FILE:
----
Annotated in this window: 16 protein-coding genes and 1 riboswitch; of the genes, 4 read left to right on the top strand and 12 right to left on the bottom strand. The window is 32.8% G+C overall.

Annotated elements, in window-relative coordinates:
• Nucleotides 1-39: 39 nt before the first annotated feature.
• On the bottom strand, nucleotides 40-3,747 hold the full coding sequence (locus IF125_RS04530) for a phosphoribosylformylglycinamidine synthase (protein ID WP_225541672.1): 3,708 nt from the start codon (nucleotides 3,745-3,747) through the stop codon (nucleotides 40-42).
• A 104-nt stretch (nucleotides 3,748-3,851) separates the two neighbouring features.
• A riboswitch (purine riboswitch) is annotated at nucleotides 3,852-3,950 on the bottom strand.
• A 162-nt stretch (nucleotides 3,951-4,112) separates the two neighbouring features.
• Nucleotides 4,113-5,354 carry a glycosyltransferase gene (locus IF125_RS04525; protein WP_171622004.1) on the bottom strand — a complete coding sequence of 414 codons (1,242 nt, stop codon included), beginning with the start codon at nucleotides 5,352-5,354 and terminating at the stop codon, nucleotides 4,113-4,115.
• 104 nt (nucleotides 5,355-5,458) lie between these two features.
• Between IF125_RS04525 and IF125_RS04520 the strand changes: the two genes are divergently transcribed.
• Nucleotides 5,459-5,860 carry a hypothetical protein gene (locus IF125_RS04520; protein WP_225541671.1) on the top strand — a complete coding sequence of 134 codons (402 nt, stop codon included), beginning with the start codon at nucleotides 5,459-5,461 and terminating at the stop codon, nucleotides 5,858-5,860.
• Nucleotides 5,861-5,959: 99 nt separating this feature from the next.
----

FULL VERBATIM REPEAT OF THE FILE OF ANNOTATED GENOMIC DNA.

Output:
Annotated in this window: 16 protein-coding genes and 1 riboswitch; of the genes, 4 read left to right on the top strand and 12 right to left on the bottom strand. The window is 32.8% G+C overall.

Annotated elements, in window-relative coordinates:
• Nucleotides 1-39: 39 nt before the first annotated feature.
• On the bottom strand, nucleotides 40-3,747 hold the full coding sequence (locus IF125_RS04530) for a phosphoribosylformylglycinamidine synthase (protein ID WP_225541672.1): 3,708 nt from the start codon (nucleotides 3,745-3,747) through the stop codon (nucleotides 40-42).
• A 104-nt stretch (nucleotides 3,748-3,851) separates the two neighbouring features.
• A riboswitch (purine riboswitch) is annotated at nucleotides 3,852-3,950 on the bottom strand.
• A 162-nt stretch (nucleotides 3,951-4,112) separates the two neighbouring features.
• Nucleotides 4,113-5,354 carry a glycosyltransferase gene (locus IF125_RS04525; protein WP_171622004.1) on the bottom strand — a complete coding sequence of 414 codons (1,242 nt, stop codon included), beginning with the start codon at nucleotides 5,352-5,354 and terminating at the stop codon, nucleotides 4,113-4,115.
• 104 nt (nucleotides 5,355-5,458) lie between these two features.
• Between IF125_RS04525 and IF125_RS04520 the strand changes: the two genes are divergently transcribed.
• Nucleotides 5,459-5,860 carry a hypothetical protein gene (locus IF125_RS04520; protein WP_225541671.1) on the top strand — a complete coding sequence of 134 codons (402 nt, stop codon included), beginning with the start codon at nucleotides 5,459-5,461 and terminating at the stop codon, nucleotides 5,858-5,860.
• Nucleotides 5,861-5,959: 99 nt separating this feature from the next.